A coalition of youth groups yesterday urged lawmakers to draft a new constitution that would better reflect the separate governance of the two sides of the Taiwan Strait.
The coalition, called the Taiwan New Constitution Youth Front, said that it wants a constitution that guarantees more rights, reflects the nation’s current political reality and contains the “voices of the youth.”
The coalition’s call came after the Legislative Yuan on Tuesday formally established an ad hoc Constitutional Amendment Committee, following the approval of a list of 39 committee members from across party lines.
Photo: George Tsorng, Taipei Times
The “first problem” in the amendment process is a bottleneck of more than 30 proposed amendments advanced by the Democratic Progressive Party (DPP), said Feng Hui-lun (馮輝倫), a coalition organizer and Taoyuan City Youth Advisory Committee member.
The DPP must arrive at an internal consensus and then iron out agreements with opposition parties, he said.
Once a proposed constitutional amendment leaves the Legislative Yuan and a six-month public notice is completed, then nearly 10 million voters must approve the proposal in a referendum, he added.
The Additional Articles of the Constitution of the Republic of China (中華民國憲法增修條文) stipulates that after the legislature approves a proposal to amend the Constitution, more than one-half of the nation’s electorate must vote in favor of the proposal in a referendum.
In the Jan. 11 presidential election, there were 19,311,105 eligible voters, Central Election Commission data showed.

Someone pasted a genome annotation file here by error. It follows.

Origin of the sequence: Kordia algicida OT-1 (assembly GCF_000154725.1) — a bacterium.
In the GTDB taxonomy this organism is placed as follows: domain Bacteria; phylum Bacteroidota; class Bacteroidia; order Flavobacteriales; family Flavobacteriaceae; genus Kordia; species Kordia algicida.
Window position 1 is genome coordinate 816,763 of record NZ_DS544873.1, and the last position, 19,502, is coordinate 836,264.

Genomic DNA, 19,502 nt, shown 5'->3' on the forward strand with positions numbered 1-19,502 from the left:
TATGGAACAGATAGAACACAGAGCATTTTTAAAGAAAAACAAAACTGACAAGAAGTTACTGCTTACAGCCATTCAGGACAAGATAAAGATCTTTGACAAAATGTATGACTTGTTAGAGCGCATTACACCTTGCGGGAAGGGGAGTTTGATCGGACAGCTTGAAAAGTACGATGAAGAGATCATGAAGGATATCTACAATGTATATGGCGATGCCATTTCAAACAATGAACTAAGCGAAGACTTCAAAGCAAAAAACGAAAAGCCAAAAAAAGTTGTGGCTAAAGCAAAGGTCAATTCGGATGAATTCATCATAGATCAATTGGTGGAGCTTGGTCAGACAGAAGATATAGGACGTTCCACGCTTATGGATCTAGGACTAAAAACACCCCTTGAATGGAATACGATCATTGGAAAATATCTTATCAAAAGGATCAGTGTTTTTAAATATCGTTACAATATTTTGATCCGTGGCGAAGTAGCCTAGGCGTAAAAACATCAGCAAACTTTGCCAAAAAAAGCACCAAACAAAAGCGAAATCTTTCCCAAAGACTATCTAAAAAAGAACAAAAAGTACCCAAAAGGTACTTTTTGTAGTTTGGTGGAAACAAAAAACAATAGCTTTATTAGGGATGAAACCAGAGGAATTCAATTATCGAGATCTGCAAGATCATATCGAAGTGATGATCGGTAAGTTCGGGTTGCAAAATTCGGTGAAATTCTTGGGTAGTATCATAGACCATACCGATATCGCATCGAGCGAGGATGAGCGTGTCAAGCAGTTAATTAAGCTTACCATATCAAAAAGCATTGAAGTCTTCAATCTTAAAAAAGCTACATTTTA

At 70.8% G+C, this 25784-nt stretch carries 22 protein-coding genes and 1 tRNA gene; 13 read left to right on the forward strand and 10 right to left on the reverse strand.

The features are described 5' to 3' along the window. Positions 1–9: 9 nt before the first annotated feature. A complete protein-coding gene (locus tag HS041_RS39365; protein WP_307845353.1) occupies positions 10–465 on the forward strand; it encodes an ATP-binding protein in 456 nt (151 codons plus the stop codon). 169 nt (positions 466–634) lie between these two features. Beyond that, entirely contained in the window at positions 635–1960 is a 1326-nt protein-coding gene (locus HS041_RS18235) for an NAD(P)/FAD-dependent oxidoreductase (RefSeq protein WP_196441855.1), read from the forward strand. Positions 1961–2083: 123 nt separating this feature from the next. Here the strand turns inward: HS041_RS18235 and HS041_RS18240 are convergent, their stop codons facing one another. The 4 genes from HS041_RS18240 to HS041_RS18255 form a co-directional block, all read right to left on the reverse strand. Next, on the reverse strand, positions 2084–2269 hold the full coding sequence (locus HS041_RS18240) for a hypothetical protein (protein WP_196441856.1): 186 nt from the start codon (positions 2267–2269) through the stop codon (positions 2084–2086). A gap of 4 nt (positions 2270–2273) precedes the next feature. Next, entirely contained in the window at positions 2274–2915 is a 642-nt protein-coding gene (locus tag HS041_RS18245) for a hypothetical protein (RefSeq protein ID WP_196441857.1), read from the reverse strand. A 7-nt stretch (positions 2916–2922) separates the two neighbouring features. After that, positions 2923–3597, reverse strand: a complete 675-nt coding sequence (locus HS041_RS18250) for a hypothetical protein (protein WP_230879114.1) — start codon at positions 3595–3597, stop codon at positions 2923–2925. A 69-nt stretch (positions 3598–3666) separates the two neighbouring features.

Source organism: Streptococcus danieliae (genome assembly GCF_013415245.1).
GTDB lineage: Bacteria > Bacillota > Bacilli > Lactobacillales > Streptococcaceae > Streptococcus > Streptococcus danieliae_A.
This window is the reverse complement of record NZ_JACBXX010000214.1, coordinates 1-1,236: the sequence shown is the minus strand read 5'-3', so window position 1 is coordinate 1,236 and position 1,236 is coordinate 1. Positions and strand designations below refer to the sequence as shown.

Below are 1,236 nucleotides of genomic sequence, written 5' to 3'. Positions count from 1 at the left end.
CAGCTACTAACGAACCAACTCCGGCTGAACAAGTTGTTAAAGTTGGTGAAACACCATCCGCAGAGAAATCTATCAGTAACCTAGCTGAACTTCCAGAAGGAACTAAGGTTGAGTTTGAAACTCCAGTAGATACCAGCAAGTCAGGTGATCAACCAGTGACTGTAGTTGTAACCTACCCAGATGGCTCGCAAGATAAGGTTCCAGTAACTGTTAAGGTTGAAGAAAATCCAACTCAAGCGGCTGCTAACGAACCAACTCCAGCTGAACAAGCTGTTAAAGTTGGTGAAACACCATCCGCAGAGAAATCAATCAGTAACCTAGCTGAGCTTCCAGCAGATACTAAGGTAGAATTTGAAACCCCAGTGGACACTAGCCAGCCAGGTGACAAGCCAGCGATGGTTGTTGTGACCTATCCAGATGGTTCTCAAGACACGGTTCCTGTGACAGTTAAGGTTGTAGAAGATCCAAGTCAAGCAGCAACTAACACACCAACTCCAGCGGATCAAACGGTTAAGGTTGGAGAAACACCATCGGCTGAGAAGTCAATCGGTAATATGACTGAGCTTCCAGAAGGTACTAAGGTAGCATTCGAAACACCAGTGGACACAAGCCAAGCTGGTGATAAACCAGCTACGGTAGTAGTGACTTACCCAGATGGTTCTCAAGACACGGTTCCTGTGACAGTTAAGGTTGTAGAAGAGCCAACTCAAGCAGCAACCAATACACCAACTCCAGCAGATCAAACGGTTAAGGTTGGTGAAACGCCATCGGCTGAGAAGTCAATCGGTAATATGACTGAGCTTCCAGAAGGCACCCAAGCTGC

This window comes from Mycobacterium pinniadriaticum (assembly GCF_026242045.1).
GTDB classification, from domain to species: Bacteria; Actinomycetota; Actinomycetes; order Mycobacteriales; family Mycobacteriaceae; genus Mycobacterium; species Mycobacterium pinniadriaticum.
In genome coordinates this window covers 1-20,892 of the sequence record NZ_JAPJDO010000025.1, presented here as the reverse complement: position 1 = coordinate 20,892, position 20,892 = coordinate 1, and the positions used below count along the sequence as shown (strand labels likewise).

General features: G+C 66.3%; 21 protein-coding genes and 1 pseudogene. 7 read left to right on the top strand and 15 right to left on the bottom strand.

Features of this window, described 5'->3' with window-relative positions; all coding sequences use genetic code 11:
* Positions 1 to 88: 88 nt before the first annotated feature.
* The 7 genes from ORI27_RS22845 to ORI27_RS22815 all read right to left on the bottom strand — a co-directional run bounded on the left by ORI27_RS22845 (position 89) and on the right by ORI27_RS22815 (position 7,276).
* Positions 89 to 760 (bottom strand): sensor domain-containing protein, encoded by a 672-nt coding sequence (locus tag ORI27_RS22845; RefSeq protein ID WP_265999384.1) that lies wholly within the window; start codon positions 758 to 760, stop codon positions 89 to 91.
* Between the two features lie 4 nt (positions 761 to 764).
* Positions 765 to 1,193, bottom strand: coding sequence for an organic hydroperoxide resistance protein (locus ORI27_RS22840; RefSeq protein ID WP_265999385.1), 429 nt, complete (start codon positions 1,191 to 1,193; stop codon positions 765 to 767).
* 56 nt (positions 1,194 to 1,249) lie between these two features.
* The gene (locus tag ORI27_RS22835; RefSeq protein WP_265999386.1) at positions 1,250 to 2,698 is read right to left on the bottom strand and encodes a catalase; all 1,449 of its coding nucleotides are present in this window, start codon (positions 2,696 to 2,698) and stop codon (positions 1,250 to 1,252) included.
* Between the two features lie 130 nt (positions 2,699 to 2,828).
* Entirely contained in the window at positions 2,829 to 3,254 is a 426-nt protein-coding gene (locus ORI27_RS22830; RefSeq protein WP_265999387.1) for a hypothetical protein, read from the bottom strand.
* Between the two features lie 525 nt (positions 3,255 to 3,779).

Under “such difficult circumstances,” it might be “more appropriate” for the nation to draw up a new constitution, Feng said.
The Constitution has been revised seven times — mostly recently in 2005, he added.
“Over the past 15 years, with changes in culture and technology, many new ideas and concepts have been proposed and discussed,” Feng said. “However, the protection of rights has not kept up.”
“The Republic of China has been in Taiwan for 70 years, but when we open the Constitution of the Republic of China, we find that there are many parts that are not in line with the current political reality of separate governance of the two sides [of the Taiwan Strait],” coalition organizer Lin Chun-chieh (林俊杰) said.
Lin, a law student at Chung Yuan Christian University in Taoyuan, said that he urges “all young people and all people of different generations to stand up and speak your vision of the country.”
“A lot of young people have in the past few years continued to stand up,” Taiwan Youth Association for Democracy managing director Alvin Chang (張育萌) said.
“It is not a coincidence,” Chang added. “Young people today urgently desire the reform of the constitutional government.”
Additional reporting by CNA
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